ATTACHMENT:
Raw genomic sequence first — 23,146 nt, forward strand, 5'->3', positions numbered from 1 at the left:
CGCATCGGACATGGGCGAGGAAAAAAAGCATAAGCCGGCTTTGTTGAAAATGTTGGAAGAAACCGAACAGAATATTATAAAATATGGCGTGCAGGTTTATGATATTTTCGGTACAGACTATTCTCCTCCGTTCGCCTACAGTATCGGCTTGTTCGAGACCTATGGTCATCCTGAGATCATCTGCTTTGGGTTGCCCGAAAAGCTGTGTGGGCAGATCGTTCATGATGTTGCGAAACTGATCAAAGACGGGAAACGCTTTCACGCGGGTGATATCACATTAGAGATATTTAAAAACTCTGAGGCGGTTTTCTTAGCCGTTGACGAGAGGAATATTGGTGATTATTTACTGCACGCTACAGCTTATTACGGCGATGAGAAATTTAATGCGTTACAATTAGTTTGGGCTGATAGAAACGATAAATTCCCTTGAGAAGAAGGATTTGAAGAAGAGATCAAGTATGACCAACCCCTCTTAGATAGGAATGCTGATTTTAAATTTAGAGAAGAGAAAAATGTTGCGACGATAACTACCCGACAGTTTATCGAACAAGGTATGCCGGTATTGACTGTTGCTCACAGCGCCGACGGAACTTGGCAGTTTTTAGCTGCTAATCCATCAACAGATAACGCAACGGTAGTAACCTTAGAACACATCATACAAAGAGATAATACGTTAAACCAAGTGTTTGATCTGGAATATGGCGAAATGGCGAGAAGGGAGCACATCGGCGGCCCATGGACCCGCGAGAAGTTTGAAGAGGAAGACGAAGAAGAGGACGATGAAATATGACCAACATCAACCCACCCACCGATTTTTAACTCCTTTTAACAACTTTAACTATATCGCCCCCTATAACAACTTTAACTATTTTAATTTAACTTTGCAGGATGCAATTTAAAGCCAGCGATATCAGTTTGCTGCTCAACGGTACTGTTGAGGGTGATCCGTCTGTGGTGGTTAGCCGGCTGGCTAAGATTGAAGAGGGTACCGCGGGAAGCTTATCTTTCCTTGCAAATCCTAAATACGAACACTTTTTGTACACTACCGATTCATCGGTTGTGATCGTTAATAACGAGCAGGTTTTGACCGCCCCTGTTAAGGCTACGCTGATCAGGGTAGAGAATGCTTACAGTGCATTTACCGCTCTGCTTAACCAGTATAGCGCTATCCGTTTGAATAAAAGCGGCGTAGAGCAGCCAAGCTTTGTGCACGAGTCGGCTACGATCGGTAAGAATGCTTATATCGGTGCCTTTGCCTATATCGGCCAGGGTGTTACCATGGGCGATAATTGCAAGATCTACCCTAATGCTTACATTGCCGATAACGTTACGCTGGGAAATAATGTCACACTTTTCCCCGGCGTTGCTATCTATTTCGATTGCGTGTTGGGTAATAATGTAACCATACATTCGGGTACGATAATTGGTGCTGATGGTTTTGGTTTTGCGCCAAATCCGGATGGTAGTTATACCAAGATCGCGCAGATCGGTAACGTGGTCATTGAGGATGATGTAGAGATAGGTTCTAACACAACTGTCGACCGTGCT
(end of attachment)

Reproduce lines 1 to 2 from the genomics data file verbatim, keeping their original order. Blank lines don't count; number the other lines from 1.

Raw genomic sequence first — 23,146 nt, forward strand, 5'->3', positions numbered from 1 at the left:
CGCATCGGACATGGGCGAGGAAAAAAAGCATAAGCCGGCTTTGTTGAAAATGTTGGAAGAAACCGAACAGAATATTATAAAATATGGCGTGCAGGTTTATGATATTTTCGGTACAGACTATTCTCCTCCGTTCGCCTACAGTATCGGCTTGTTCGAGACCTATGGTCATCCTGAGATCATCTGCTTTGGGTTGCCCGAAAAGCTGTGTGGGCAGATCGTTCATGATGTTGCGAAACTGATCAAAGACGGGAAACGCTTTCACGCGGGTGATATCACATTAGAGATATTTAAAAACTCTGAGGCGGTTTTCTTAGCCGTTGACGAGAGGAATATTGGTGATTATTTACTGCACGCTACAGCTTATTACGGCGATGAGAAATTTAATGCGTTACAATTAGTTTGGGCTGATAGAAACGATAAATTCCCTTGAGAAGAAGGATTTGAAGAAGAGATCAAGTATGACCAACCCCTCTTAGATAGGAATGCTGATTTTAAATTTAGAGAAGAGAAAAATGTTGCGACGATAACTACCCGACAGTTTATCGAACAAGGTATGCCGGTATTGACTGTTGCTCACAGCGCCGACGGAACTTGGCAGTTTTTAGCTGCTAATCCATCAACAGATAACGCAACGGTAGTAACCTTAGAACACATCATACAAAGAGATAATACGTTAAACCAAGTGTTTGATCTGGAATATGGCGAAATGGCGAGAAGGGAGCACATCGGCGGCCCATGGACCCGCGAGAAGTTTGAAGAGGAAGACGAAGAAGAGGACGATGAAATATGACCAACATCAACCCACCCACCGATTTTTAACTCCTTTTAACAACTTTAACTATATCGCCCCCTATAACAACTTTAACTATTTTAATTTAACTTTGCAGGATGCAATTTAAAGCCAGCGATATCAGTTTGCTGCTCAACGGTACTGTTGAGGGTGATCCGTCTGTGGTGGTTAGCCGGCTGGCTAAGATTGAAGAGGGTACCGCGGGAAGCTTATCTTTCCTTGCAAATCCTAAATACGAACACTTTTTGTACACTACCGATTCATCGGTTGTGATCGTTAATAACGAGCAGGTTTTGACCGCCCCTGTTAAGGCTACGCTGATCAGGGTAGAGAATGCTTACAGTGCATTTACCGCTCTGCTTAACCAGTATAGCGCTATCCGTTTGAATAAAAGCGGCGTAGAGCAGCCAAGCTTTGTGCACGAGTCGGCTACGATCGGTAAGAATGCTTATATCGGTGCCTTTGCCTATATCGGCCAGGGTGTTACCATGGGCGATAATTGCAAGATCTACCCTAATGCTTACATTGCCGATAACGTTACGCTGGGAAATAATGTCACACTTTTCCCCGGCGTTGCTATCTATTTCGATTGCGTGTTGGGTAATAATGTAACCATACATTCGGGTACGATAATTGGTGCTGATGGTTTTGGTTTTGCGCCAAATCCGGATGGTAGTTATACCAAGATCGCGCAGATCGGTAACGTGGTCATTGAGGATGATGTAGAGATAGGTTCTAACACAACTGTCGACCGTGCT